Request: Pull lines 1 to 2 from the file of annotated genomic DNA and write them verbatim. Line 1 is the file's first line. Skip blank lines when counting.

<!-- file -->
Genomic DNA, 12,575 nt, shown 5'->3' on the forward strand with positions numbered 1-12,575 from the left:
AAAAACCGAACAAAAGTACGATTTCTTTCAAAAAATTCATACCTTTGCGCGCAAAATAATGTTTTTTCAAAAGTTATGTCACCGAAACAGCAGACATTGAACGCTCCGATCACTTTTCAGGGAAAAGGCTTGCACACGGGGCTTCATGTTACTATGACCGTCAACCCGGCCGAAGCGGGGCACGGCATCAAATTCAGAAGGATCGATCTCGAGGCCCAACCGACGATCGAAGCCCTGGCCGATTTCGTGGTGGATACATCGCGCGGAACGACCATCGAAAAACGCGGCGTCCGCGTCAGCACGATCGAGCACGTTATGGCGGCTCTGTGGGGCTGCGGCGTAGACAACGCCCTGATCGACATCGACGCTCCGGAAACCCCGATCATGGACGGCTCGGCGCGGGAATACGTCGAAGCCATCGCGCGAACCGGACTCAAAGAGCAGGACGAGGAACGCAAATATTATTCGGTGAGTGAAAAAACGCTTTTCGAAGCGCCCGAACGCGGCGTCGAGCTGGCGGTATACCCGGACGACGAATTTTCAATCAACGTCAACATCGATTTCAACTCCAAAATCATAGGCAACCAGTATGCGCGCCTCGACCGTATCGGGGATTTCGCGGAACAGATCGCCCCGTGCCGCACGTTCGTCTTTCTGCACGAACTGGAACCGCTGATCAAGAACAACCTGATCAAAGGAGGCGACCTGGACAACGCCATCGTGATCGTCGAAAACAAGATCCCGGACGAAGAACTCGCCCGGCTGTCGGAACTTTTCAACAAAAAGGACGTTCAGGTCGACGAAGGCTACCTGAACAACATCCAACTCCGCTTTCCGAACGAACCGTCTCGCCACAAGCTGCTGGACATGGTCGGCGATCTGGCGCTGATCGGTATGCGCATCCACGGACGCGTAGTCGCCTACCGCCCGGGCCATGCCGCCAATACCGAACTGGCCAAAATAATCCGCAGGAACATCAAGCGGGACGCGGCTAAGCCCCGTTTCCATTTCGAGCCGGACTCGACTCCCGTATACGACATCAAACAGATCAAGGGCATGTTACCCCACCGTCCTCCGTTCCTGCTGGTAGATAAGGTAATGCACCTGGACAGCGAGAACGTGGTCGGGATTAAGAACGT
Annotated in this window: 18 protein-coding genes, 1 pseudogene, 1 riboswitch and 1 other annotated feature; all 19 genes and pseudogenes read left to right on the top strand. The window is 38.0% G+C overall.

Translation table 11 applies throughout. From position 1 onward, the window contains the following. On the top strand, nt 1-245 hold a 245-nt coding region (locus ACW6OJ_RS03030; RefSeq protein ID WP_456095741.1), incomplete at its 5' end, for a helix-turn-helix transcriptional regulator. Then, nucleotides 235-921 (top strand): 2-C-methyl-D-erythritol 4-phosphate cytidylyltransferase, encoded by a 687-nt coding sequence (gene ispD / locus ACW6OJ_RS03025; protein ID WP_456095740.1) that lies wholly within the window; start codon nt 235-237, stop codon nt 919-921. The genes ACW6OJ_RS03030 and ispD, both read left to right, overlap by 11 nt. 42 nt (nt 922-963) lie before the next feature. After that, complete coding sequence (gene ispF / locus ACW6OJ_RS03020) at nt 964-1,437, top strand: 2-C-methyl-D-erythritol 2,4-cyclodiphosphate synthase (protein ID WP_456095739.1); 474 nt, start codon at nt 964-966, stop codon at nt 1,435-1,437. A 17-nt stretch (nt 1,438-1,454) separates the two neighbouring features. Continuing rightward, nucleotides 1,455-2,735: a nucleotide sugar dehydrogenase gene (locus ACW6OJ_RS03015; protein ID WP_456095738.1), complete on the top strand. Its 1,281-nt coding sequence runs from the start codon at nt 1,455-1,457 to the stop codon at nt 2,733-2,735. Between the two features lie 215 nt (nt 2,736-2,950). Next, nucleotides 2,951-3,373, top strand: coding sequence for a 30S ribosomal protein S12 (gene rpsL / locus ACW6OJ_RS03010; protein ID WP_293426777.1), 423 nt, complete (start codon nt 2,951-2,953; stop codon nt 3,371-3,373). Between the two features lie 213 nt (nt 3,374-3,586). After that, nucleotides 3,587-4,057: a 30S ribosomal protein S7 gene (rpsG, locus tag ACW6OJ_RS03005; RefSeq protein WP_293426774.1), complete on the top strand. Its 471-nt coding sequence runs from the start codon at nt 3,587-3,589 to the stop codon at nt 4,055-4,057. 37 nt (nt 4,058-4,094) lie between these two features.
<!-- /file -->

Genomic DNA, 12,575 nt, shown 5'->3' on the forward strand with positions numbered 1-12,575 from the left:
AAAAACCGAACAAAAGTACGATTTCTTTCAAAAAATTCATACCTTTGCGCGCAAAATAATGTTTTTTCAAAAGTTATGTCACCGAAACAGCAGACATTGAACGCTCCGATCACTTTTCAGGGAAAAGGCTTGCACACGGGGCTTCATGTTACTATGACCGTCAACCCGGCCGAAGCGGGGCACGGCATCAAATTCAGAAGGATCGATCTCGAGGCCCAACCGACGATCGAAGCCCTGGCCGATTTCGTGGTGGATACATCGCGCGGAACGACCATCGAAAAACGCGGCGTCCGCGTCAGCACGATCGAGCACGTTATGGCGGCTCTGTGGGGCTGCGGCGTAGACAACGCCCTGATCGACATCGACGCTCCGGAAACCCCGATCATGGACGGCTCGGCGCGGGAATACGTCGAAGCCATCGCGCGAACCGGACTCAAAGAGCAGGACGAGGAACGCAAATATTATTCGGTGAGTGAAAAAACGCTTTTCGAAGCGCCCGAACGCGGCGTCGAGCTGGCGGTATACCCGGACGACGAATTTTCAATCAACGTCAACATCGATTTCAACTCCAAAATCATAGGCAACCAGTATGCGCGCCTCGACCGTATCGGGGATTTCGCGGAACAGATCGCCCCGTGCCGCACGTTCGTCTTTCTGCACGAACTGGAACCGCTGATCAAGAACAACCTGATCAAAGGAGGCGACCTGGACAACGCCATCGTGATCGTCGAAAACAAGATCCCGGACGAAGAACTCGCCCGGCTGTCGGAACTTTTCAACAAAAAGGACGTTCAGGTCGACGAAGGCTACCTGAACAACATCCAACTCCGCTTTCCGAACGAACCGTCTCGCCACAAGCTGCTGGACATGGTCGGCGATCTGGCGCTGATCGGTATGCGCATCCACGGACGCGTAGTCGCCTACCGCCCGGGCCATGCCGCCAATACCGAACTGGCCAAAATAATCCGCAGGAACATCAAGCGGGACGCGGCTAAGCCCCGTTTCCATTTCGAGCCGGACTCGACTCCCGTATACGACATCAAACAGATCAAGGGCATGTTACCCCACCGTCCTCCGTTCCTGCTGGTAGATAAGGTAATGCACCTGGACAGCGAGAACGTGGTCGGGATTAAGAACGT